Caribbean islands at risk from oil exploration

Environmentalists and the regional authorities of several Colombian off-shore islands are demanding the government revoke a concession to search for oil, arguing it would cause irreversible environmental damage.
The United Nations Educational, Scientific and Cultural Organization declared the Archipelago of San Andrés, Providencia and Santa Catalina a UNESCO Biosphere Reserve in 2000. The island chain is the ancestral homeland of the Raizal people, and holds more than three-quarters of Colombia´s coral reefs, more than 400 species of fish, and hundreds of other flora and fauna, and an interconnected and delicate ecosystem.
Spanish oil company Repsol-YPF and Colombia´s state-owned Ecopetrol discovered the reserves in October 2010. But contract talks had stalled as the two parties waited “until environmental authorities gave the go-ahead on the viability of exploration work in the area,” according to a May 12 statement by the governmental National Hydrocarbon Agency, which approved the exploration.
On May 20, the Corporation for the Sustainable Development of the Archipelago of San Andrés, Providencia and Santa Catalina, a government agency tasked with protecting the local environment, said that it would fight a concession because oil exploration “is a high-risk activity for ecosystems, reefs and inhabitants.”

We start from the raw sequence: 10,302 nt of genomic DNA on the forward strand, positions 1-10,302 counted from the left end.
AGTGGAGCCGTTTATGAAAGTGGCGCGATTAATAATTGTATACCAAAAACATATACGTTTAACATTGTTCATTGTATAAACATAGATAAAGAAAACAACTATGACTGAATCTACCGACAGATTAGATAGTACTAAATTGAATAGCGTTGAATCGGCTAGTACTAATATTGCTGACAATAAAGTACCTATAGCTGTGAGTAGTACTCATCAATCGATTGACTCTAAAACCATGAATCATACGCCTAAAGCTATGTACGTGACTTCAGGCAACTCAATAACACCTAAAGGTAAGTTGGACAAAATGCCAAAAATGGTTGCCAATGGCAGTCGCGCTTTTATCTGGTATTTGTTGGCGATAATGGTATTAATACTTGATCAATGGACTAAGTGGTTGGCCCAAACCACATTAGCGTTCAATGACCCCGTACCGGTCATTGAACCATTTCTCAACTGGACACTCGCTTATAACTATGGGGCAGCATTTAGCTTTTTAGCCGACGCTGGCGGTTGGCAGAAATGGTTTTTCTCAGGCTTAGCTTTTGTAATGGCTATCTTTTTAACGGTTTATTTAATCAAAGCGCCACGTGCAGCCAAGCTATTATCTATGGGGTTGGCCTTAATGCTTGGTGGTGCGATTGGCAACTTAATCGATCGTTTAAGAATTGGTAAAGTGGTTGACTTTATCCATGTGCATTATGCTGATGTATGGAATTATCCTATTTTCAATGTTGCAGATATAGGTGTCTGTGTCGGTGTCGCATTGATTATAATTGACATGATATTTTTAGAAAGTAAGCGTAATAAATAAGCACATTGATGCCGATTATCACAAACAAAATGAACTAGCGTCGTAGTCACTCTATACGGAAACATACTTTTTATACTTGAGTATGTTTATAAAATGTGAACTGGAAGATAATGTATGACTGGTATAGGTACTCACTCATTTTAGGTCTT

The director-general of the agency, known as Coralina, Elizabeth Taylor Jay, said that the concession “puts at risk the archipelago´s longest reef and the second-longer in the hemisphere.” The agency had filed a case against the National Hydrocarbon Agency in February before the Contentious Administrative Court of San Andres and Providencia.
She added that concession received a green light for oil exploration and exploitation “without the corresponding legal consultations, among them with the fishing communities on the archipelago,” which will put the livelihoods of thousands of people at risk and expose Colombia´s violation of international environmental agreements such as the United Nations Convention on Biological Diversity.
Last October, the International Union for Conservation of Nature gave Taylor´s agency a prize for the most effective protection of biodiversity.

For the original report go to http://lapress.org/articles.asp?art=6385

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